Jean-Claude D'Amours Madawaska—Restigouche, NB

Mr. Speaker, the Conservatives are not even able to fill the positions posted in 2008 and they think they are making a difference today. The Conservatives refused to act even though they knew the economic crisis was coming and many people would be thrown onto employment insurance.

After more than a year, many citizen service agent positions have still not been filled. How can we believe what the Conservatives say?

After a year of inaction, can we expect more of the same when it comes to hiring new employees to process employment insurance applications?

Will workers also have to wait another year before getting help? Will workers who need employment insurance get the necessary assistance immediately?

Employment Insurance
Oral Questions

2:55 p.m.

Jonquière—Alma
Québec

Conservative

Jean-Pierre Blackburn Minister of National Revenue and Minister of State (Agriculture)

Mr. Speaker, I will say once again that in view of the fact that a lot more people have applied for employment insurance, we have instituted special measures to accelerate the processing of applications: we have invested $60 million, hired more resources, among other things, and made changes so that people who have to fill out a form can do so electronically to speed up the process.

It is the same for people who benefit from work sharing and who, instead of having to fill out a form every two weeks, will only have to do so if there is a change.

We are definitely acting.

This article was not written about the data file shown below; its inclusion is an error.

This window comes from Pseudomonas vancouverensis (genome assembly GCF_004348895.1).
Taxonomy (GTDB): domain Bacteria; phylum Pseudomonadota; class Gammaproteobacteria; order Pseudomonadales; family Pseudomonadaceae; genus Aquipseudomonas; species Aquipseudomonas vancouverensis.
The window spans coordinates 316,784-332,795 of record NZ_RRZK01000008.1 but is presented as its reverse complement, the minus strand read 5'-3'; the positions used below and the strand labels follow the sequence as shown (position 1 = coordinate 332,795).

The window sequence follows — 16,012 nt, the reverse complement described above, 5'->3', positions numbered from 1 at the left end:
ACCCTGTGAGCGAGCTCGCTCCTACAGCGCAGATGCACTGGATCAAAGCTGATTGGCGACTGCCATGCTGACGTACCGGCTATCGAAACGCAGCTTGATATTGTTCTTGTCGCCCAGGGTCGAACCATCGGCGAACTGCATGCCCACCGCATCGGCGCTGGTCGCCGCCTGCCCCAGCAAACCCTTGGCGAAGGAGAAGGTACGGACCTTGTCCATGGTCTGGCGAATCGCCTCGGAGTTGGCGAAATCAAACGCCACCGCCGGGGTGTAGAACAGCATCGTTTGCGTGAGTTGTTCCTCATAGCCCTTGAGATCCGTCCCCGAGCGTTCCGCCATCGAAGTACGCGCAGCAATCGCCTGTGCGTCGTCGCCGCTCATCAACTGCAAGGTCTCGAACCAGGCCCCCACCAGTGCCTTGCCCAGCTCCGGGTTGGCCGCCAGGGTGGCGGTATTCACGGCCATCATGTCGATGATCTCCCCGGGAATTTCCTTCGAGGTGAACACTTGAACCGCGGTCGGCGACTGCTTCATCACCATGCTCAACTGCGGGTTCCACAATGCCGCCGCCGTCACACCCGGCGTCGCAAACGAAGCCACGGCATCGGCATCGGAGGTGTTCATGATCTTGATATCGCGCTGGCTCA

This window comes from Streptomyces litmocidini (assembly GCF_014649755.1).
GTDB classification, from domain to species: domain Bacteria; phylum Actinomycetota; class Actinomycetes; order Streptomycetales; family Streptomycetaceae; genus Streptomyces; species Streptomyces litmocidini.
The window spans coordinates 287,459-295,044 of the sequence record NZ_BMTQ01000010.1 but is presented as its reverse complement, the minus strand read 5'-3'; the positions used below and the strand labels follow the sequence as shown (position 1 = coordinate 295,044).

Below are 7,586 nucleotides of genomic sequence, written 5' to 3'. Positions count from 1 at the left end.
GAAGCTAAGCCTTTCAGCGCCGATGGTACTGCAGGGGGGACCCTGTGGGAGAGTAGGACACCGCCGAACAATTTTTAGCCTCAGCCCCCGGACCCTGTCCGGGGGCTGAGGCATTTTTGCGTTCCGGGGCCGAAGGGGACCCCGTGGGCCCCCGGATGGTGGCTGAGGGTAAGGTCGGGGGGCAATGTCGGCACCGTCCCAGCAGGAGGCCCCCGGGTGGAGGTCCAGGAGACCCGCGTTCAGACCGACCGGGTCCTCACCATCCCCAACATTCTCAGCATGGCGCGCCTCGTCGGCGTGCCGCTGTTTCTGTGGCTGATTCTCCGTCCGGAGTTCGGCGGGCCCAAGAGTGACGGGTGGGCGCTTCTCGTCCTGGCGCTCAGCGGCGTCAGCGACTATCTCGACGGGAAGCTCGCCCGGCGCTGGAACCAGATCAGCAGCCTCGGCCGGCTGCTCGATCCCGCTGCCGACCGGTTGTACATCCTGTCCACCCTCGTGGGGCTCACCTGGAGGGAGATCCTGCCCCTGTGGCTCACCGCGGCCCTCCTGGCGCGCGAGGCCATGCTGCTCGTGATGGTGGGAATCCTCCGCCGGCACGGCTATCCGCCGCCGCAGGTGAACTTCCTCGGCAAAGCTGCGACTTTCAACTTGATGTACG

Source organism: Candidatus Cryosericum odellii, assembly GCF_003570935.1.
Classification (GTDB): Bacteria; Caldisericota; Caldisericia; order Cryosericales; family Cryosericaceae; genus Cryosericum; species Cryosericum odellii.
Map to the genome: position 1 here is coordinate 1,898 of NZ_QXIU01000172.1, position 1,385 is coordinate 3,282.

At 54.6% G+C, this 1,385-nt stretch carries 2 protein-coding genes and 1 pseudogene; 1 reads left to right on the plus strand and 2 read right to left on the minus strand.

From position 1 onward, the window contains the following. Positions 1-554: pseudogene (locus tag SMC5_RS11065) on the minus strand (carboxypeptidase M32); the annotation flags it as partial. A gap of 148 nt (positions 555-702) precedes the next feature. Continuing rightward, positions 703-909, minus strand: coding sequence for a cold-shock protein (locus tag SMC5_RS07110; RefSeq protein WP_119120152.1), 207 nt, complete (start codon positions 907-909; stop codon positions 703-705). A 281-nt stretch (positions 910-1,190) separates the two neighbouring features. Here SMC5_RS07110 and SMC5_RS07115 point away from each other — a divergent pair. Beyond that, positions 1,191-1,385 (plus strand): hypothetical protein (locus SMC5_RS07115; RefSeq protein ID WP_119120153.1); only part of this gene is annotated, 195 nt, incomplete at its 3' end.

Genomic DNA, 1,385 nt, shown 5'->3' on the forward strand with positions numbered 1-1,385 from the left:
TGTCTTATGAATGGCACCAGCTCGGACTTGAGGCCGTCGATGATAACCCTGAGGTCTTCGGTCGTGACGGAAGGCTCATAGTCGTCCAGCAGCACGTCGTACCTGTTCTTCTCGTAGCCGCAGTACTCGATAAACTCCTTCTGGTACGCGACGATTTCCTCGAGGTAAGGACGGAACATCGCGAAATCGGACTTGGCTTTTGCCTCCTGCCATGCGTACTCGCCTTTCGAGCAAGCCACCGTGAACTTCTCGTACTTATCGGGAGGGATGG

Air Canada
Oral Questions

2:55 p.m.

NDP

Wayne Marston Hamilton East—Stoney Creek, ON

Mr. Speaker, another week, another group of Canadian workers let down by the government.

ACE Aviation owns 75% of Air Canada and claims the recession has left it with zero dollars for the debt-ridden pension fund of Air Canada's employees. Not only does ACE Aviation have $388 million in cash reserves, but in 2007 it paid its CEO $47 million in bonuses. Where is the fairness for Air Canada workers?

When will the government stop allowing big corporations to hide behind the recession and start standing up to protect the pensions of hard-working Canadians?

Air Canada
Oral Questions

3 p.m.

Ottawa West—Nepean
Ontario

Conservative

John Baird Minister of Transport

Mr. Speaker, obviously, we are tremendously concerned about the workers at Air Canada. Air Canada provides important civil aviation services across the country and indeed in every part of the world.

The Parliamentary Secretary to the Minister of Finance is currently looking at the pension liabilities of federally regulated pensions. That is obviously a central part of the challenge that Air Canada is facing. I know the member for Macleod will do a great job and that he will be responding in very short order.

Air Canada
Oral Questions

3 p.m.

NDP

Wayne Marston Hamilton East—Stoney Creek, ON

Mr. Speaker, that is cold comfort for Air Canada workers.

Air Canada has the money to pay that former CEO millions of dollars in bonuses, but not enough for employee pension funds. This is a simple matter of priorities for ACE, and more important, for the government.

We know whose side we are on. Whose side is the government on, the CEO with the millions of dollars in bonuses, or the workers who will lose their pensions that they have been counting on for dignity in their retirement?

Air Canada
Oral Questions

3 p.m.